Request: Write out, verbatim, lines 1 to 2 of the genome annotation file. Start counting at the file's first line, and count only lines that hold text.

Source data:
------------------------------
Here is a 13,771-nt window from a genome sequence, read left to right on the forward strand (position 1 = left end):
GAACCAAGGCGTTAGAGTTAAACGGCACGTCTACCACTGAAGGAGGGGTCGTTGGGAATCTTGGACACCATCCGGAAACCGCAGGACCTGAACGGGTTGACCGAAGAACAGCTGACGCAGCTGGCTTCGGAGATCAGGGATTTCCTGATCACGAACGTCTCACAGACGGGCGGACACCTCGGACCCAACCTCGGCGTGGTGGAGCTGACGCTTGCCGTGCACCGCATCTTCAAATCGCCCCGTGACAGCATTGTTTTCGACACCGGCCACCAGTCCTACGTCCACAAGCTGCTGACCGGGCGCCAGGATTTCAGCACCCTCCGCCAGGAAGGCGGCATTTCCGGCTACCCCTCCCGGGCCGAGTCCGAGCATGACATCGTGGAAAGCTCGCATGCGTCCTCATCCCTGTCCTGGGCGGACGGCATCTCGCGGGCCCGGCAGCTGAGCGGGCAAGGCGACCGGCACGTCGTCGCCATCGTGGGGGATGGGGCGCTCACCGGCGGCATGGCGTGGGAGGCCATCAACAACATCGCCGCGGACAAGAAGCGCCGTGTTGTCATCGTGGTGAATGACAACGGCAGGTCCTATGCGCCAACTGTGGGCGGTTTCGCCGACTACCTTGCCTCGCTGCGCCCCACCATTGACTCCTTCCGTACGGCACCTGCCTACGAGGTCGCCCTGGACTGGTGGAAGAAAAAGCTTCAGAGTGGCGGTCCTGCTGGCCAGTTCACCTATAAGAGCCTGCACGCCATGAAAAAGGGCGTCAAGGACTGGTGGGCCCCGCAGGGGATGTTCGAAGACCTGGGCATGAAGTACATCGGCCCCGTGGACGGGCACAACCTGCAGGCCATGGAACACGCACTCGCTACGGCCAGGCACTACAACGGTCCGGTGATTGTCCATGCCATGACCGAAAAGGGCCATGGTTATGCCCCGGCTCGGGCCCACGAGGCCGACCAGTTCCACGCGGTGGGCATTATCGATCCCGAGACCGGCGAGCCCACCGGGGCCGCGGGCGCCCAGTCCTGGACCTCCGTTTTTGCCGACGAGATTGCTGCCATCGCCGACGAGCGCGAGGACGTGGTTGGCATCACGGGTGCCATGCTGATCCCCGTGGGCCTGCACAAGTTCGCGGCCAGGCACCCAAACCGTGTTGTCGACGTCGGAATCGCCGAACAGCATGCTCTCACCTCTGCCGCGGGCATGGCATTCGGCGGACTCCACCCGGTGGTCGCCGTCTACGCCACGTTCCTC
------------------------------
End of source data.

Here is a 13,771-nt window from a genome sequence, read left to right on the forward strand (position 1 = left end):
GAACCAAGGCGTTAGAGTTAAACGGCACGTCTACCACTGAAGGAGGGGTCGTTGGGAATCTTGGACACCATCCGGAAACCGCAGGACCTGAACGGGTTGACCGAAGAACAGCTGACGCAGCTGGCTTCGGAGATCAGGGATTTCCTGATCACGAACGTCTCACAGACGGGCGGACACCTCGGACCCAACCTCGGCGTGGTGGAGCTGACGCTTGCCGTGCACCGCATCTTCAAATCGCCCCGTGACAGCATTGTTTTCGACACCGGCCACCAGTCCTACGTCCACAAGCTGCTGACCGGGCGCCAGGATTTCAGCACCCTCCGCCAGGAAGGCGGCATTTCCGGCTACCCCTCCCGGGCCGAGTCCGAGCATGACATCGTGGAAAGCTCGCATGCGTCCTCATCCCTGTCCTGGGCGGACGGCATCTCGCGGGCCCGGCAGCTGAGCGGGCAAGGCGACCGGCACGTCGTCGCCATCGTGGGGGATGGGGCGCTCACCGGCGGCATGGCGTGGGAGGCCATCAACAACATCGCCGCGGACAAGAAGCGCCGTGTTGTCATCGTGGTGAATGACAACGGCAGGTCCTATGCGCCAACTGTGGGCGGTTTCGCCGACTACCTTGCCTCGCTGCGCCCCACCATTGACTCCTTCCGTACGGCACCTGCCTACGAGGTCGCCCTGGACTGGTGGAAGAAAAAGCTTCAGAGTGGCGGTCCTGCTGGCCAGTTCACCTATAAGAGCCTGCACGCCATGAAAAAGGGCGTCAAGGACTGGTGGGCCCCGCAGGGGATGTTCGAAGACCTGGGCATGAAGTACATCGGCCCCGTGGACGGGCACAACCTGCAGGCCATGGAACACGCACTCGCTACGGCCAGGCACTACAACGGTCCGGTGATTGTCCATGCCATGACCGAAAAGGGCCATGGTTATGCCCCGGCTCGGGCCCACGAGGCCGACCAGTTCCACGCGGTGGGCATTATCGATCCCGAGACCGGCGAGCCCACCGGGGCCGCGGGCGCCCAGTCCTGGACCTCCGTTTTTGCCGACGAGATTGCTGCCATCGCCGACGAGCGCGAGGACGTGGTTGGCATCACGGGTGCCATGCTGATCCCCGTGGGCCTGCACAAGTTCGCGGCCAGGCACCCAAACCGTGTTGTCGACGTCGGAATCGCCGAACAGCATGCTCTCACCTCTGCCGCGGGCATGGCATTCGGCGGACTCCACCCGGTGGTCGCCGTCTACGCCACGTTCCTC